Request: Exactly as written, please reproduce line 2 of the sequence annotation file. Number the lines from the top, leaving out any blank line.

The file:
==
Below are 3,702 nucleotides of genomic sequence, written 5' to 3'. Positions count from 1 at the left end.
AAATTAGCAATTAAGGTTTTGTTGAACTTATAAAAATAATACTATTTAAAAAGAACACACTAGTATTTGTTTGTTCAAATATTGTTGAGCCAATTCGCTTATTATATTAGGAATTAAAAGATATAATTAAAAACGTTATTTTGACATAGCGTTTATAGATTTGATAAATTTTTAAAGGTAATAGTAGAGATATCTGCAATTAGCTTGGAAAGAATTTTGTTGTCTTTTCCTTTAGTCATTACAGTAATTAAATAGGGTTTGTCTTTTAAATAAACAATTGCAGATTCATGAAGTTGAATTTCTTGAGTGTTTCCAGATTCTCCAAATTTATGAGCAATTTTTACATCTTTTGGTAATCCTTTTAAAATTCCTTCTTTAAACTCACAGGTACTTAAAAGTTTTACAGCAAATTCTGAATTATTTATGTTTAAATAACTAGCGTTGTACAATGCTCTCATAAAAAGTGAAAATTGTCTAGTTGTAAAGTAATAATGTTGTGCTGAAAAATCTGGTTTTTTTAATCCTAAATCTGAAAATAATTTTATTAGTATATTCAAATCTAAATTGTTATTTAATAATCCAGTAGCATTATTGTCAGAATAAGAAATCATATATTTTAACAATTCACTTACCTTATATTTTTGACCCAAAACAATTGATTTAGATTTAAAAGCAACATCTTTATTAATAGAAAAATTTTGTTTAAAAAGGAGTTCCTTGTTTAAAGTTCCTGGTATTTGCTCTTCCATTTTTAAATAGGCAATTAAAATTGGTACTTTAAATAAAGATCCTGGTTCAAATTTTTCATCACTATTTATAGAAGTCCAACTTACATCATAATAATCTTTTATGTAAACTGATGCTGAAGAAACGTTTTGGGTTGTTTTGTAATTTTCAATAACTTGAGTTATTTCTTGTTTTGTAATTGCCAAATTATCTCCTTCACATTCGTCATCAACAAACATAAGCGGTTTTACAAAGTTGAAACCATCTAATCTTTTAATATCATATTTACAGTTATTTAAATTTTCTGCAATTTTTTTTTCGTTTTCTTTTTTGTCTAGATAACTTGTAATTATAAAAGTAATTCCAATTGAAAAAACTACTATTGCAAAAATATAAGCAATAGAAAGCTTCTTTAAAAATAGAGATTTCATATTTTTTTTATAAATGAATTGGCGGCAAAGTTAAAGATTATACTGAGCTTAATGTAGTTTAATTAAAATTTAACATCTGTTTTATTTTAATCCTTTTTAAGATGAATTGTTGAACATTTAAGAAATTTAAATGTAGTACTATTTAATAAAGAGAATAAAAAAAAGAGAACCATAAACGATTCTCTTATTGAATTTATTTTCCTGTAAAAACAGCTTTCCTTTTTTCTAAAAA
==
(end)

AAATTAGCAATTAAGGTTTTGTTGAACTTATAAAAATAATACTATTTAAAAAGAACACACTAGTATTTGTTTGTTCAAATATTGTTGAGCCAATTCGCTTATTATATTAGGAATTAAAAGATATAATTAAAAACGTTATTTTGACATAGCGTTTATAGATTTGATAAATTTTTAAAGGTAATAGTAGAGATATCTGCAATTAGCTTGGAAAGAATTTTGTTGTCTTTTCCTTTAGTCATTACAGTAATTAAATAGGGTTTGTCTTTTAAATAAACAATTGCAGATTCATGAAGTTGAATTTCTTGAGTGTTTCCAGATTCTCCAAATTTATGAGCAATTTTTACATCTTTTGGTAATCCTTTTAAAATTCCTTCTTTAAACTCACAGGTACTTAAAAGTTTTACAGCAAATTCTGAATTATTTATGTTTAAATAACTAGCGTTGTACAATGCTCTCATAAAAAGTGAAAATTGTCTAGTTGTAAAGTAATAATGTTGTGCTGAAAAATCTGGTTTTTTTAATCCTAAATCTGAAAATAATTTTATTAGTATATTCAAATCTAAATTGTTATTTAATAATCCAGTAGCATTATTGTCAGAATAAGAAATCATATATTTTAACAATTCACTTACCTTATATTTTTGACCCAAAACAATTGATTTAGATTTAAAAGCAACATCTTTATTAATAGAAAAATTTTGTTTAAAAAGGAGTTCCTTGTTTAAAGTTCCTGGTATTTGCTCTTCCATTTTTAAATAGGCAATTAAAATTGGTACTTTAAATAAAGATCCTGGTTCAAATTTTTCATCACTATTTATAGAAGTCCAACTTACATCATAATAATCTTTTATGTAAACTGATGCTGAAGAAACGTTTTGGGTTGTTTTGTAATTTTCAATAACTTGAGTTATTTCTTGTTTTGTAATTGCCAAATTATCTCCTTCACATTCGTCATCAACAAACATAAGCGGTTTTACAAAGTTGAAACCATCTAATCTTTTAATATCATATTTACAGTTATTTAAATTTTCTGCAATTTTTTTTTCGTTTTCTTTTTTGTCTAGATAACTTGTAATTATAAAAGTAATTCCAATTGAAAAAACTACTATTGCAAAAATATAAGCAATAGAAAGCTTCTTTAAAAATAGAGATTTCATATTTTTTTTATAAATGAATTGGCGGCAAAGTTAAAGATTATACTGAGCTTAATGTAGTTTAATTAAAATTTAACATCTGTTTTATTTTAATCCTTTTTAAGATGAATTGTTGAACATTTAAGAAATTTAAATGTAGTACTATTTAATAAAGAGAATAAAAAAAAGAGAACCATAAACGATTCTCTTATTGAATTTATTTTCCTGTAAAAACAGCTTTCCTTTTTTCTAAAAA